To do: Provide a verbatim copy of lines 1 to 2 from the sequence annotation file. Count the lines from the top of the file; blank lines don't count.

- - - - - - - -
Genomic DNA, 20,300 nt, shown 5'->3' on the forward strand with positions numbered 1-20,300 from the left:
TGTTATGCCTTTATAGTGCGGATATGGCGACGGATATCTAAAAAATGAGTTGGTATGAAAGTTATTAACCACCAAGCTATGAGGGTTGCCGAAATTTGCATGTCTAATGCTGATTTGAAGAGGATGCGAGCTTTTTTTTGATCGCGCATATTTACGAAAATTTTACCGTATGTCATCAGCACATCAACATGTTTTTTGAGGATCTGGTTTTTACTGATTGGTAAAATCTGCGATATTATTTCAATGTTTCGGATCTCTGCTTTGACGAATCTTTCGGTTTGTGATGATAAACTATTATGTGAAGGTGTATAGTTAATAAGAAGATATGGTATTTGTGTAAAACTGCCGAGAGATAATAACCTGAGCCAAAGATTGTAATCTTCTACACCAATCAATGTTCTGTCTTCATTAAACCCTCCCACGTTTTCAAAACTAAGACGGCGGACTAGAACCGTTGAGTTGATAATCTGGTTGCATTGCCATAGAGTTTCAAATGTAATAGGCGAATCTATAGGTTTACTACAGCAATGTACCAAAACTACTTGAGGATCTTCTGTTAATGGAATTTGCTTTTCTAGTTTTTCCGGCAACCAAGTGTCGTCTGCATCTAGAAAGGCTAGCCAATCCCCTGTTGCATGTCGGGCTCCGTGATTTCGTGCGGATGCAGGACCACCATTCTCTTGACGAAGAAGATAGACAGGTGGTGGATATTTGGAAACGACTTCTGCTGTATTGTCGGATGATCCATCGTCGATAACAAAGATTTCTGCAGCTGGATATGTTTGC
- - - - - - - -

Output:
Genomic DNA, 20,300 nt, shown 5'->3' on the forward strand with positions numbered 1-20,300 from the left:
TGTTATGCCTTTATAGTGCGGATATGGCGACGGATATCTAAAAAATGAGTTGGTATGAAAGTTATTAACCACCAAGCTATGAGGGTTGCCGAAATTTGCATGTCTAATGCTGATTTGAAGAGGATGCGAGCTTTTTTTTGATCGCGCATATTTACGAAAATTTTACCGTATGTCATCAGCACATCAACATGTTTTTTGAGGATCTGGTTTTTACTGATTGGTAAAATCTGCGATATTATTTCAATGTTTCGGATCTCTGCTTTGACGAATCTTTCGGTTTGTGATGATAAACTATTATGTGAAGGTGTATAGTTAATAAGAAGATATGGTATTTGTGTAAAACTGCCGAGAGATAATAACCTGAGCCAAAGATTGTAATCTTCTACACCAATCAATGTTCTGTCTTCATTAAACCCTCCCACGTTTTCAAAACTAAGACGGCGGACTAGAACCGTTGAGTTGATAATCTGGTTGCATTGCCATAGAGTTTCAAATGTAATAGGCGAATCTATAGGTTTACTACAGCAATGTACCAAAACTACTTGAGGATCTTCTGTTAATGGAATTTGCTTTTCTAGTTTTTCCGGCAACCAAGTGTCGTCTGCATCTAGAAAGGCTAGCCAATCCCCTGTTGCATGTCGGGCTCCGTGATTTCGTGCGGATGCAGGACCACCATTCTCTTGACGAAGAAGATAGACAGGTGGTGGATATTTGGAAACGACTTCTGCTGTATTGTCGGATGATCCATCGTCGATAACAAAGATTTCTGCAGCTGGATATGTTTGC